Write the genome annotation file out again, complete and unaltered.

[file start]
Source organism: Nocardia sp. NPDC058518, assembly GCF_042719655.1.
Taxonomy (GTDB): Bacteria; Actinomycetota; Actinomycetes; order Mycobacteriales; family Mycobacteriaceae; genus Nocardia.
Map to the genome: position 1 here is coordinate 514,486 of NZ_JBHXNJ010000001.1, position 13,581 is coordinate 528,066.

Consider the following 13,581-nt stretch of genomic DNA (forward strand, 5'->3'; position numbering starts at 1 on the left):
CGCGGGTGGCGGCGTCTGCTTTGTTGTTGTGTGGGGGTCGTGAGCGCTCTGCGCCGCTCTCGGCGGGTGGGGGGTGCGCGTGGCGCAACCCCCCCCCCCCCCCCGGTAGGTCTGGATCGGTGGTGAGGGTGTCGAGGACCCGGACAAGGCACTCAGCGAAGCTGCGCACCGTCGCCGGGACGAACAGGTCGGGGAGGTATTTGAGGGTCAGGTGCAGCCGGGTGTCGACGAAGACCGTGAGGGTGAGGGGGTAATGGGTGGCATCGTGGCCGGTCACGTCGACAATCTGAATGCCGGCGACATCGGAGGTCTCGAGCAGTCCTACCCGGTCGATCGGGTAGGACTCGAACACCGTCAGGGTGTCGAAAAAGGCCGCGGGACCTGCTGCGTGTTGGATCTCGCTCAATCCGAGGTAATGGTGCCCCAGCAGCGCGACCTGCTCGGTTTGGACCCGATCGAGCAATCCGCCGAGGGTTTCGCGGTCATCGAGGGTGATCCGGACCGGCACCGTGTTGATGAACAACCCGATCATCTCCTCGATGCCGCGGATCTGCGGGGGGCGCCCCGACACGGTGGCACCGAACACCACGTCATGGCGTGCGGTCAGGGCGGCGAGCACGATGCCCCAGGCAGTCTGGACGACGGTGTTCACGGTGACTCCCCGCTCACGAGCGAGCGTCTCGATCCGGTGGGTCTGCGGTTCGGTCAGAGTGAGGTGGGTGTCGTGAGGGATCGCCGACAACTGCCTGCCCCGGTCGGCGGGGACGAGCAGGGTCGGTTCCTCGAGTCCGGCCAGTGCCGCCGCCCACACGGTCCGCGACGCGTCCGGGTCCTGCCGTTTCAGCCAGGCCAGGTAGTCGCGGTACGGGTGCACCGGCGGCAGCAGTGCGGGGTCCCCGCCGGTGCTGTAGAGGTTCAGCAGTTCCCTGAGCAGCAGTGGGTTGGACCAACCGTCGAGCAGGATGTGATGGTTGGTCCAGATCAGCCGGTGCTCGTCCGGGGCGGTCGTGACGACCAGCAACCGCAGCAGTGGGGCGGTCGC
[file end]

Source organism: Nocardia sp. NPDC058518, assembly GCF_042719655.1.
Taxonomy (GTDB): Bacteria; Actinomycetota; Actinomycetes; order Mycobacteriales; family Mycobacteriaceae; genus Nocardia.
Map to the genome: position 1 here is coordinate 514,486 of NZ_JBHXNJ010000001.1, position 13,581 is coordinate 528,066.

Consider the following 13,581-nt stretch of genomic DNA (forward strand, 5'->3'; position numbering starts at 1 on the left):
CGCGGGTGGCGGCGTCTGCTTTGTTGTTGTGTGGGGGTCGTGAGCGCTCTGCGCCGCTCTCGGCGGGTGGGGGGTGCGCGTGGCGCAACCCCCCCCCCCCCCCCGGTAGGTCTGGATCGGTGGTGAGGGTGTCGAGGACCCGGACAAGGCACTCAGCGAAGCTGCGCACCGTCGCCGGGACGAACAGGTCGGGGAGGTATTTGAGGGTCAGGTGCAGCCGGGTGTCGACGAAGACCGTGAGGGTGAGGGGGTAATGGGTGGCATCGTGGCCGGTCACGTCGACAATCTGAATGCCGGCGACATCGGAGGTCTCGAGCAGTCCTACCCGGTCGATCGGGTAGGACTCGAACACCGTCAGGGTGTCGAAAAAGGCCGCGGGACCTGCTGCGTGTTGGATCTCGCTCAATCCGAGGTAATGGTGCCCCAGCAGCGCGACCTGCTCGGTTTGGACCCGATCGAGCAATCCGCCGAGGGTTTCGCGGTCATCGAGGGTGATCCGGACCGGCACCGTGTTGATGAACAACCCGATCATCTCCTCGATGCCGCGGATCTGCGGGGGGCGCCCCGACACGGTGGCACCGAACACCACGTCATGGCGTGCGGTCAGGGCGGCGAGCACGATGCCCCAGGCAGTCTGGACGACGGTGTTCACGGTGACTCCCCGCTCACGAGCGAGCGTCTCGATCCGGTGGGTCTGCGGTTCGGTCAGAGTGAGGTGGGTGTCGTGAGGGATCGCCGACAACTGCCTGCCCCGGTCGGCGGGGACGAGCAGGGTCGGTTCCTCGAGTCCGGCCAGTGCCGCCGCCCACACGGTCCGCGACGCGTCCGGGTCCTGCCGTTTCAGCCAGGCCAGGTAGTCGCGGTACGGGTGCACCGGCGGCAGCAGTGCGGGGTCCCCGCCGGTGCTGTAGAGGTTCAGCAGTTCCCTGAGCAGCAGTGGGTTGGACCAACCGTCGAGCAGGATGTGATGGTTGGTCCAGATCAGCCGGTGCTCGTCCGGGGCGGTCGTGACGACCAGCAACCGCAGCAGTGGGGCGGTCGC